NewsWest AfricaA genealogy of Nigerian banking


Posted on Wednesday, 23 September 2015 17:29

A genealogy of Nigerian banking

Samuel Asabia, Gamaliel Onosode and S. B. Falegan are part of the first generation of Nigeria's bankers. Asabia was the first Nigerian chief executive of First bank of Nigeria, Nigeria's oldest bank.


Onosode was chairman and chief executive of Nigeria's first merchant bank, Nigerian acceptances limited (later Nal), between 1973 and 1979.

The second generation was led by the executives of the 'big four' – First bank, Union Bank, United Bank for Africa (UBA) and Afribank – in which
the government held a majority shareholding.

Joseph Sanusi ran two of these – UBA and First bank – and went on to become central bank governor in 1999.
The man he succeeded, Paul Ogwuma, also belonged to the second generation, as did Umaru Mutallab, executive vice chairman and CEO of UBA from 1978 to 1988.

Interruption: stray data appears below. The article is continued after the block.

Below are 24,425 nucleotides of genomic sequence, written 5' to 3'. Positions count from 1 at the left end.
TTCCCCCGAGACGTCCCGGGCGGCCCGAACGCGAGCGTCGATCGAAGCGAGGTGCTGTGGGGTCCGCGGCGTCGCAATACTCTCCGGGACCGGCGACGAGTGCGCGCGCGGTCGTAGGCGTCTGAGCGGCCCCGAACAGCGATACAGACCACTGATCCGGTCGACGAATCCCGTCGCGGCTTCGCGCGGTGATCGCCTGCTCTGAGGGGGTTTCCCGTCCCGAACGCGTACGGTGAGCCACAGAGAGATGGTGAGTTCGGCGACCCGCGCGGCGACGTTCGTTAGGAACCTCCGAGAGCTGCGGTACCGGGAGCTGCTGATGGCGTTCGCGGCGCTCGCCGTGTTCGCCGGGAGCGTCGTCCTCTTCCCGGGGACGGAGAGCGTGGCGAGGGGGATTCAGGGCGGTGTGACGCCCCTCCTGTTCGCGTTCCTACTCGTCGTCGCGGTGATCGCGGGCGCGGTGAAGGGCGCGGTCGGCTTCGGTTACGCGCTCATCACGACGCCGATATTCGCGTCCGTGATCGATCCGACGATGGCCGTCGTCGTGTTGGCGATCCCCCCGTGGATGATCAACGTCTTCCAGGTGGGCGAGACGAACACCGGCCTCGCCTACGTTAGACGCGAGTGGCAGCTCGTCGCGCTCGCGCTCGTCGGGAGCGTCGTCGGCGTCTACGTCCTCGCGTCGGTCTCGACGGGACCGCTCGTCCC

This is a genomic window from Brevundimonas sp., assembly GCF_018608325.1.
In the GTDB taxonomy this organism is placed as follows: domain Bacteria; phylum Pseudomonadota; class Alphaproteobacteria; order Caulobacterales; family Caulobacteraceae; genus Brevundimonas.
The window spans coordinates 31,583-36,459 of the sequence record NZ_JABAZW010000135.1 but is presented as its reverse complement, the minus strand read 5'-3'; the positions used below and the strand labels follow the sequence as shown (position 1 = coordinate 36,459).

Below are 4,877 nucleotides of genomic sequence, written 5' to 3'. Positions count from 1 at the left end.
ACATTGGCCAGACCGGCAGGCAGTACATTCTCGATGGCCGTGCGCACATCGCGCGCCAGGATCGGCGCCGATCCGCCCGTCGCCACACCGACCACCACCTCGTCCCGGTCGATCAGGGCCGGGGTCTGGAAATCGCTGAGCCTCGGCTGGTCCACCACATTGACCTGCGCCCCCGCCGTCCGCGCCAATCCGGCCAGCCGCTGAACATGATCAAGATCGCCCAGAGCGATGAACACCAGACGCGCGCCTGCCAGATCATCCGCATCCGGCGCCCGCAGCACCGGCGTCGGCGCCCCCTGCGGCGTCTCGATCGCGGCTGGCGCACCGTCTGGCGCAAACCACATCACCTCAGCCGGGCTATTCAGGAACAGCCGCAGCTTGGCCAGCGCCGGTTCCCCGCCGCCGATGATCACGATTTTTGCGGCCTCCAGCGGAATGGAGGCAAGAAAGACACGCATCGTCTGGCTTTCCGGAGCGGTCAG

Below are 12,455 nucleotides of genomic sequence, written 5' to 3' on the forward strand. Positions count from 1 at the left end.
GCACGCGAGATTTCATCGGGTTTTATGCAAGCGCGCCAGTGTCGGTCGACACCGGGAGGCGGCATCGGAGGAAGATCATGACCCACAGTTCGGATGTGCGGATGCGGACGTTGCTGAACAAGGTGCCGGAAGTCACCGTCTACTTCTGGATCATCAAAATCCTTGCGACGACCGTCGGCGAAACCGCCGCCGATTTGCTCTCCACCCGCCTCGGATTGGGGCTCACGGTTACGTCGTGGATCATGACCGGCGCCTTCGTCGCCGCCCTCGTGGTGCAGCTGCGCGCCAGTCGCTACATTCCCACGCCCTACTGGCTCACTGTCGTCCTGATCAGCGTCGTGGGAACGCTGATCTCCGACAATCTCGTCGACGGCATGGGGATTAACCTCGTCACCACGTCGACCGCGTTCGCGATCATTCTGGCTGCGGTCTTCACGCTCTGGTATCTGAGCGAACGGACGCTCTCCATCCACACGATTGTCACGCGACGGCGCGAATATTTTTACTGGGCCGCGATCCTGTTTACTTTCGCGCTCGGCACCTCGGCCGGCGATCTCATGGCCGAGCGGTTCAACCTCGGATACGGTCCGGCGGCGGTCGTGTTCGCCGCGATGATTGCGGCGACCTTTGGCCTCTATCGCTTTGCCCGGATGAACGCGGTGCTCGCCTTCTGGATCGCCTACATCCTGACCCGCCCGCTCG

The third generation emerged in the late 1980s and early 1990s, when the military government of Ibrahim Babangida pursued a liberalisation of the industry, awarding dozens of new commercial and merchant banking licences.

Many in this group were 'owner- managers', holding a sizeable number of shares in the banks they ran: Fola Adeola and Tayo Aderinokun (Guaranty Trust bank), Jim Ovia (Zenith), Tony Elumelu (UBA), Aigboje Aig-Imoukhuede (access), Ladi Balogun (FCMB), Erastus Akingbola (Intercontinental), Atedo Peterside (Stanbic IBTC) and Cecilia Ibru (Oceanic).

Tolu Ogunlesi

Tolu Ogunlesi

Tolu Ogunlesi is a journalist and writer based in Lagos, Nigeria. He is The Africa Report's west Africa editor. Tolu has twice been awarded the CNN Multichoice African Journalism Awards. He is an avid user of social media, especially Twitter (@toluogunlesi)

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